A Mexican national was sentenced to 9 years in prison after attempting to enter the United States with a record-breaking 17,584 pounds of methamphetamine and 389 pounds of fentanyl transported in his commercial trailer.
Carlos Martin Quintana-Arias admitted to driving the drug-laden tractor trailer into the United States through the Otay Mesa Port of Entry in San Diego, California. The drugs seized on Nov. 18, 2021, have been declared as the nation’s largest confiscation in each drug category for the calendar years 2021 and 2022 so far, according to the U.S. Customs and Border Protection (CBP).
Quintana-Arias was sentenced on Oct. 14 to 108 months.
Quintana-Arias applied for entry with a manifest that claimed the contents of his trailer as automotive body parts. But anomalies cropped up when the contents were run through an X-ray machine, which alerted officers for further inspection.
“This massive seizure prevented a huge quantity of deadly drugs from saturating our community,” said U.S. Attorney Randy Grossman. “Because of the vigilance of border officials, this fentanyl did not kill anyone, and this meth did not destroy even one life.”
Chad Plantz, special agent in charge, HSI San Diego, said that “This was a brazen attempt to smuggle a record amount of deadly narcotics into our country,” adding that smugglers “looking to make a quick profit from narcotics smuggling will be vigorously investigated and prosecuted.”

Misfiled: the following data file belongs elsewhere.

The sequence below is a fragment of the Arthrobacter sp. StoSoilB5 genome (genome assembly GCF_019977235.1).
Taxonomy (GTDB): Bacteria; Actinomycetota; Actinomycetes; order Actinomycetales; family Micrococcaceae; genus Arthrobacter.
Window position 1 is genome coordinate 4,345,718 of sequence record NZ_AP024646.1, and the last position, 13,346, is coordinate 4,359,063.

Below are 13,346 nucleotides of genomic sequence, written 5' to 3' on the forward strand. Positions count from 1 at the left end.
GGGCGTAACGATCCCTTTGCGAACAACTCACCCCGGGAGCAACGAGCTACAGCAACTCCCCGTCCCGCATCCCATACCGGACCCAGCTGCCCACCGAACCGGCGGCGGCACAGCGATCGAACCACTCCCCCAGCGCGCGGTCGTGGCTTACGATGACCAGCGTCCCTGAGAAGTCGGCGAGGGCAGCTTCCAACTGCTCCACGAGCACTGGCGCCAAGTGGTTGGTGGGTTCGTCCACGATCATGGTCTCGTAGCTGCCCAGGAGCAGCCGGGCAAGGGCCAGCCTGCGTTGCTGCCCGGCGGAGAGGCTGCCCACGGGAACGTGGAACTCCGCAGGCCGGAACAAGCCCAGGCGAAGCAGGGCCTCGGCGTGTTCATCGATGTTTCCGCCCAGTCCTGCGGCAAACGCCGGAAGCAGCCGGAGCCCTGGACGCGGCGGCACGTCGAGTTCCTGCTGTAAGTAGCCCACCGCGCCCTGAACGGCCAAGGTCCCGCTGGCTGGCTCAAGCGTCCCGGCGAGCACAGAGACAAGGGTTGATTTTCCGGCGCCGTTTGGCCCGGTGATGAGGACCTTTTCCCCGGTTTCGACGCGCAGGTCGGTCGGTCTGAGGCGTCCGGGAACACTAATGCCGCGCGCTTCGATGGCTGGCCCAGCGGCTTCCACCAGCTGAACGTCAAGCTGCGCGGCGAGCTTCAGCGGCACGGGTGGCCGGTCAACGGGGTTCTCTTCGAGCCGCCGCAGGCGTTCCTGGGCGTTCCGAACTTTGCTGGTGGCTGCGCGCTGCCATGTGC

The San Diego and Imperial Valley ports of entry account for about “61 percent of all the fentanyl CBP seizes nationwide,” said Acting Director of Field Operations Anne Maricich.
Deploying K-9 teams and imaging systems, CBP officers in the San Diego Field Office made drug busts “totaling over $4.1 million worth at its ports of entry” during the week of Sept. 18–24, according to a CBP statement.
Quintana-Arias was charged under Title 21, U.S.C., Sections 952 and 960 Importation of a Controlled Substance, which carries a maximum penalty of 40 years in prison and a mandatory minimum of 5 years, along with a $5 million fine.
Rise in Deadly Drugs
A two-milligram dose of fentanyl can prove fatal to users while methamphetamine is a highly addictive stimulant that affects the central nervous system. The main source of drugs found in the United States can be traced back to Mexico where cartels manufacture them using chemicals imported from China.
The synthetic opioid is pressed into pills or mixed with other narcotics to increase potency. Law enforcement confiscated 1,232 pounds (559 kilograms) of fentanyl—which is 50 to 100 times more potent than morphine—from 2016–2018 and 7,710 pounds (3,497 kilograms) from 2019–2021.
Illicit fentanyl accounted for 64 percent of all drug-related deaths in the United States in 2021, according to nonprofit group Families Against Fentanyl. It is the top cause of death among adults aged 18–45, overtaking COVID-19, suicide, and car accidents.
Deaths from fentanyl among teens tripled in just two years. Black teens were affected the most with a five-fold increase of deaths from the substance. Based on the data, 175 deaths occur every day from illegal fentanyl with the drug responsible for killing more than 200,000 Americans since 2015.
The organization has been calling for the categorization of illicit fentanyl as a Weapon of Mass Destruction. This would elicit a government response targeting the top of the supply chain while holding international criminal organizations responsible.